A Critical Review

"Don Sorenson, one of the city's most gifted and consistent young painters, shows six new canvases— more of his vibrant abstractions laced together with lightning. Sorenson's zig-zag compositions have become a familiar tradmark but his work remains interesting because it grows and changes. The news this year is that the artist now weaves his crisp linear networks over soft-edgeed horizontal strips of color.

Gone are the wide brush strokes that once rushed through diagonal gridwork. Gone, too, are closely keyed color harmonies. Except for one black, white and gray work, Sorenson's new paintings run through a full spectum, carefully orchestrated to emit a glow of, cool pink or mellow ivory.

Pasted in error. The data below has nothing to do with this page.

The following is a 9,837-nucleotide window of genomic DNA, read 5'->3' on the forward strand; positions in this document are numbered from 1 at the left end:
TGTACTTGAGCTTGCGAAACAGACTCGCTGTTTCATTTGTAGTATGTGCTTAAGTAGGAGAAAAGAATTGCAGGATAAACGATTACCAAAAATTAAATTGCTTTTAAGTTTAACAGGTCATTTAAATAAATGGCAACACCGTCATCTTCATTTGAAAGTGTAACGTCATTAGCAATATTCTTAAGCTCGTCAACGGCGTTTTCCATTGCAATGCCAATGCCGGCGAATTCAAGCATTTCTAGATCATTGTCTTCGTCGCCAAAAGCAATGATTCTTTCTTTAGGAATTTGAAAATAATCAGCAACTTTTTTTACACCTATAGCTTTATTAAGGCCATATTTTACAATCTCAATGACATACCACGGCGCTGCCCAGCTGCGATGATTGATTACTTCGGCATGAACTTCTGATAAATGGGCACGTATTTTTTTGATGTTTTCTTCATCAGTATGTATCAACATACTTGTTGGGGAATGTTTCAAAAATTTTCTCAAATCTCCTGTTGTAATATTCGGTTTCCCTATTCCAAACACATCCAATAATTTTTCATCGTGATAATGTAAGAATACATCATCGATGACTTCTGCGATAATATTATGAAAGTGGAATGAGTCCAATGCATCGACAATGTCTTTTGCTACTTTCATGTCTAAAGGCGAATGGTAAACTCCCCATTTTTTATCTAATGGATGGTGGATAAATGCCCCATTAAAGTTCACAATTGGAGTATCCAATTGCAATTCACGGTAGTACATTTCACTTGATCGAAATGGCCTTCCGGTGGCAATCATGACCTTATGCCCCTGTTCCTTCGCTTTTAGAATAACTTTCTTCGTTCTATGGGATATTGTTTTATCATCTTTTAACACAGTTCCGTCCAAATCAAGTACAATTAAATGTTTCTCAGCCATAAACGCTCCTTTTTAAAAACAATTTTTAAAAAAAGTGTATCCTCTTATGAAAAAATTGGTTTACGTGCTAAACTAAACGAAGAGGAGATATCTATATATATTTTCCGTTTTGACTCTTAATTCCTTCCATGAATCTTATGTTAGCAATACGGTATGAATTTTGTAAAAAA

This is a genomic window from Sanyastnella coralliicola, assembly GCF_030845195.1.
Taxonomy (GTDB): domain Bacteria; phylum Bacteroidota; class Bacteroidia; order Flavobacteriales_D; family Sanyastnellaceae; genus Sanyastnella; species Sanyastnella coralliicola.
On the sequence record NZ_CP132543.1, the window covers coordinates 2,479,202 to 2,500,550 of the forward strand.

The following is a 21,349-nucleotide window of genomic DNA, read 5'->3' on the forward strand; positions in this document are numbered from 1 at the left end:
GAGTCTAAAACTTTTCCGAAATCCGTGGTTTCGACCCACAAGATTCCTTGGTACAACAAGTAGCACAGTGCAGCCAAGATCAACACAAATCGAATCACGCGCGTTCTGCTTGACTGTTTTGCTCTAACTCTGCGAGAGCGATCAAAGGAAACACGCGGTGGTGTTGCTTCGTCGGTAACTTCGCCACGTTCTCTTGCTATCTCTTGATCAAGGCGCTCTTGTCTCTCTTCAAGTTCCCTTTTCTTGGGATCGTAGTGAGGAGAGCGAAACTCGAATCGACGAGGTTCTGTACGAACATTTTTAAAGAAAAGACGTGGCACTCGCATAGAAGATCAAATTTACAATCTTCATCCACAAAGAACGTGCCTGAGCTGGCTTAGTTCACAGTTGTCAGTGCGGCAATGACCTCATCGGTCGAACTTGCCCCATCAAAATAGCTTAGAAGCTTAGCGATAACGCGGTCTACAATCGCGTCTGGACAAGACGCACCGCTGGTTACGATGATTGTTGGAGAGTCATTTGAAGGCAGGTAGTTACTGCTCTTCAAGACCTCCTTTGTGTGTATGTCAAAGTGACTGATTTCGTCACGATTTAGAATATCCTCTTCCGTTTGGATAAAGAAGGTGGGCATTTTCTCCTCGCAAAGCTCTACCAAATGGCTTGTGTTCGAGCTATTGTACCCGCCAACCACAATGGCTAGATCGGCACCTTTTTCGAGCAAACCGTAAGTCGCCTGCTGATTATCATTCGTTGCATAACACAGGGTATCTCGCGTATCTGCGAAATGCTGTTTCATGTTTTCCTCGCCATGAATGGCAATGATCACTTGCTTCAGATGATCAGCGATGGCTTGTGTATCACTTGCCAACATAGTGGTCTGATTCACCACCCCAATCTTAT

At a distance, horizantal bands assert themselves and seem to calm churning motion. Up close, background stripes bleed into surrounding colors as we become absorbed with surface complexities. The wonder of it is that Sorenson packs so much energy into a single canva and makes and makes the entire process look easy.

(Nicholas Wilder Gallery)"


William Wilson
and Suzanne Muchnic
writing in their column
"A Critical Guide"

—Los Angeles Times,
October 5, 1978



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